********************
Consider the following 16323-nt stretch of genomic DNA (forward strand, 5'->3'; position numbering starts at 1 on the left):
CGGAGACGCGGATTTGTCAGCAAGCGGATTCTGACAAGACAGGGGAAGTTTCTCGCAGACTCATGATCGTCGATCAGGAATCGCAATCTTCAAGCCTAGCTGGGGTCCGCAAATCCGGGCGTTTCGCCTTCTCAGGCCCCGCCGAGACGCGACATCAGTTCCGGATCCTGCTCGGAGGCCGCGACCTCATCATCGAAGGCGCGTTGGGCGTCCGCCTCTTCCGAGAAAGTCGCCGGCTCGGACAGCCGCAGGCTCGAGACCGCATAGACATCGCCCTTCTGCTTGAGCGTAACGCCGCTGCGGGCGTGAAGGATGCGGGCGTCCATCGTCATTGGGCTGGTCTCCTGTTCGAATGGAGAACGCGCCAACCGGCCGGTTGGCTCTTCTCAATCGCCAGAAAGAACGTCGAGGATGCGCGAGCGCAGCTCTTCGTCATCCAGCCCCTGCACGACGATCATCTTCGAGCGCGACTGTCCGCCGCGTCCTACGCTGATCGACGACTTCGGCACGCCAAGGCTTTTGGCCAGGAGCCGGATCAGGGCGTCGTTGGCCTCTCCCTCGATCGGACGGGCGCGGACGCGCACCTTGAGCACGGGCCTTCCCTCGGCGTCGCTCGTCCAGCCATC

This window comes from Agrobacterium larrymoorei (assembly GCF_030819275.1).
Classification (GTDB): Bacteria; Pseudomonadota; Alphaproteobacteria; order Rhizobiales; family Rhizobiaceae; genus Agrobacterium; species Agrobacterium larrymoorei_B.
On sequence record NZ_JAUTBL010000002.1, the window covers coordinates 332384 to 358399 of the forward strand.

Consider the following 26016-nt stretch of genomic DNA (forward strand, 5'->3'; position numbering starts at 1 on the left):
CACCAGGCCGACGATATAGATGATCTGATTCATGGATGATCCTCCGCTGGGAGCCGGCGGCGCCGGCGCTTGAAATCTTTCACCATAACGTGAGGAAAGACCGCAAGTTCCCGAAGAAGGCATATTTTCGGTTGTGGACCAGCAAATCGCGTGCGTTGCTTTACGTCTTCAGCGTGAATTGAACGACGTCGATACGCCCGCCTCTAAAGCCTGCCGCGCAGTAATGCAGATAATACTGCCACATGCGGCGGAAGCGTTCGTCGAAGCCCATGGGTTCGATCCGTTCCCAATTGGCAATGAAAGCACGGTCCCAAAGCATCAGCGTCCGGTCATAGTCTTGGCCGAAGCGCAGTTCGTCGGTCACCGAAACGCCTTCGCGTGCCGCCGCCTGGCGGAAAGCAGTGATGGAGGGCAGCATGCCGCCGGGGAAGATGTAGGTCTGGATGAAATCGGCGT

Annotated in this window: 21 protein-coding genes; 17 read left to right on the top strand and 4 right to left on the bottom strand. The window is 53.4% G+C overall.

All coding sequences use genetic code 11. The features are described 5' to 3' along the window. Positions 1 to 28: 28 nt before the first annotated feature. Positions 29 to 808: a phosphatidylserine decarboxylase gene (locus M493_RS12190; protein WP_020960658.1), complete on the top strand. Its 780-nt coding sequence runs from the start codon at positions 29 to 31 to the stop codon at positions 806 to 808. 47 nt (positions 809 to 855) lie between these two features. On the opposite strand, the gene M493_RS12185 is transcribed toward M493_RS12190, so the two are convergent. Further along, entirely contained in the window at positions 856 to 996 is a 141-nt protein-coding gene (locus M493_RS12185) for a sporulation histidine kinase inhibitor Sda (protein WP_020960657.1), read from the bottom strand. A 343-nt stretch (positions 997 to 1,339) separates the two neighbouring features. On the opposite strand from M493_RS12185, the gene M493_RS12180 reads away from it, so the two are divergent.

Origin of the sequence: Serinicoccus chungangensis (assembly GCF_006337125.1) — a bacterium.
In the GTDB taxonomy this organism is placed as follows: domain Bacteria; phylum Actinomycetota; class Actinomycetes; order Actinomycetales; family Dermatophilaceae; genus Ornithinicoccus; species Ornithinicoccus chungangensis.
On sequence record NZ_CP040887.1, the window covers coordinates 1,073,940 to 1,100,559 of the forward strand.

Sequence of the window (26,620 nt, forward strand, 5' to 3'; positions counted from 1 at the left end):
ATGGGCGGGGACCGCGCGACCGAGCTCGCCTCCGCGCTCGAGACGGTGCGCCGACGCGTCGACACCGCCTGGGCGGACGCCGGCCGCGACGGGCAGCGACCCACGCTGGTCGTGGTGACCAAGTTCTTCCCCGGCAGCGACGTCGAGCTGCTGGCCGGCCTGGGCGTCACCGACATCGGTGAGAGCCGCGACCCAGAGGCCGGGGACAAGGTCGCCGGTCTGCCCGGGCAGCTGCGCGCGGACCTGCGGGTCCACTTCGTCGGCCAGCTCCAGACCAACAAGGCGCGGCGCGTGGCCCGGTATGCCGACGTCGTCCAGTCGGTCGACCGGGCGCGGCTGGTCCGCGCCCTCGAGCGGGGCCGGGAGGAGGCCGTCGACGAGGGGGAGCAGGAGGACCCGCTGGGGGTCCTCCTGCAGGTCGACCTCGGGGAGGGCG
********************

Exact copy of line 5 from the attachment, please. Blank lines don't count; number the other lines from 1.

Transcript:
On sequence record NZ_JAUTBL010000002.1, the window covers coordinates 332384 to 358399 of the forward strand.